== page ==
Cathy Zhao, a first-year University of Toronto student, served fast food in a mall for more than a year. “It sucked,” she says, as she confesses she would take a job that violated her personal views if she needed the money.

For some youth, the minute they put on their nametags, they are swept up into the consumerism that outside of work they might just as easily condemn.

Sue, who asked to not have her last name printed, has been working for a well-known corporate company for nine years, despite her anti-corporate views.

“I believe corporations are the root of all evil,” she says, “but I canʼt afford to look for another job.”

She says that corporations have played a role in war, poverty, even the financial crisis. But she, like most Canadians struggling to find a foothold in the growing void between rich and poor, has had no choice but to protect herself from a personal financial crisis before worrying about an international one.

Both of these people show that in todayʼs consumerist, capitalist society, personal views can sometimes be put on the backburner as youth get caught up in the vicious cycle of “adulthood.”

“It’s about survival,” Zhao says, and in Canada, surviving doesnʼt mean dodging bullets, avoiding religious persecution or having just enough food to live another day, it means having money.

Originally published on thestar.com as part of the Global Voices program

Dowries a ‘symbolic’ gesture in the West

April 14, 2008

Throughout the centuries, different countries and cultures have celebrated their special occasions through a myriad of ceremonies. Many of these ceremonies have been carried on by future generations and are still practiced traditionally.

The dowry, for example, a presentation of cash, gifts or property in exchange for a bride as a part of the marriage ceremony, is still practiced widely in India. Despite the fact that dowries are now illegal there. Women are still subject to the objectification that comes with the presentation of their “bride price.”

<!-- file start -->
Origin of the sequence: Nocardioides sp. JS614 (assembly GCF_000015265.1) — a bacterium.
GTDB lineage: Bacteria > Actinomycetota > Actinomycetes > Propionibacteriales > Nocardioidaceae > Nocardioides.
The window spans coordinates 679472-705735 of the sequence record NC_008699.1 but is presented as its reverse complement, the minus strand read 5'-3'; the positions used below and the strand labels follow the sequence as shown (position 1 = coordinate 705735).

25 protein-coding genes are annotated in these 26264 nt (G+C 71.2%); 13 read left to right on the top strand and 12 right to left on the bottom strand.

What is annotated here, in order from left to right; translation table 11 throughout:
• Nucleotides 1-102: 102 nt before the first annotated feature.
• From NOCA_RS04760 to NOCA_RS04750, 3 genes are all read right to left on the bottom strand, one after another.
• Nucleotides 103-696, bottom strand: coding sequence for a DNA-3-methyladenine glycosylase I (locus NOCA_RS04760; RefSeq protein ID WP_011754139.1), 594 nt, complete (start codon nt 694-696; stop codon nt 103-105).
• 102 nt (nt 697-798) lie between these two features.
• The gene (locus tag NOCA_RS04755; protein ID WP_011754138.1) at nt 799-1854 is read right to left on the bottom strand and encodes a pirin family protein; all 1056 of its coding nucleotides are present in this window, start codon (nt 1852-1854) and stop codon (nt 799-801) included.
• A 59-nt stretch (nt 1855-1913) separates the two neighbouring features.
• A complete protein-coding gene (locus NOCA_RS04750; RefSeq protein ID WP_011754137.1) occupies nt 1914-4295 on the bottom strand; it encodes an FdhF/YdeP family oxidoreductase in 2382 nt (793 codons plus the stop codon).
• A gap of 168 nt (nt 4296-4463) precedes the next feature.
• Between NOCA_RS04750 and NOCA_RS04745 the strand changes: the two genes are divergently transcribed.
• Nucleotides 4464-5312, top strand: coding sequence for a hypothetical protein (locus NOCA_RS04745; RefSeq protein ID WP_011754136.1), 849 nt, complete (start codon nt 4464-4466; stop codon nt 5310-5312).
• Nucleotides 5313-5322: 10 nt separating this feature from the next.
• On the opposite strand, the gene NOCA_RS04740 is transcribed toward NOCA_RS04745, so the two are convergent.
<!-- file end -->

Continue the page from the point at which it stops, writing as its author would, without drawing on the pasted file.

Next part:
In the West, some in the Indian culture and countries surrounding still present dowries symbolically for the sake of tradition, their sexist history unacknowledged. Gifts from the groom’s side, for example, are not technically “in exchange” for the bride, but are presented in the same manner as if they were a brideprice.

Considering that here in North America our history books are filled with tales of the Suffragettes, the Commission on the Status of Women, the Temperance Movement, it is unsettling that dowries are still given.

Rehaana Manek, a fifth-year anthropology student at University of Toronto, calls the practice “patriarchal and archaic.”

“Dowries in the West are (now) more symbolic, whereas in many places in the East the practice continues with its original purpose.”

A 2007 article by Bedi Srinivasan from the Institute of Social Studies in the Netherlands says dowry payments in south India have recently risen.

“In recent years the practice of dowry has witnessed sharp changes in south India. Dowry has become an all caste/class phenomenon and average dowry payments have risen,” Srinivasan writes.

“While women with generous dowries may benefit, a continued upward spiral in dowry expectations will exacerbate daughter aversion and may fuel sex selective abortion and female infanticide.”

Originally published on thestar.com as part of the Global Voices program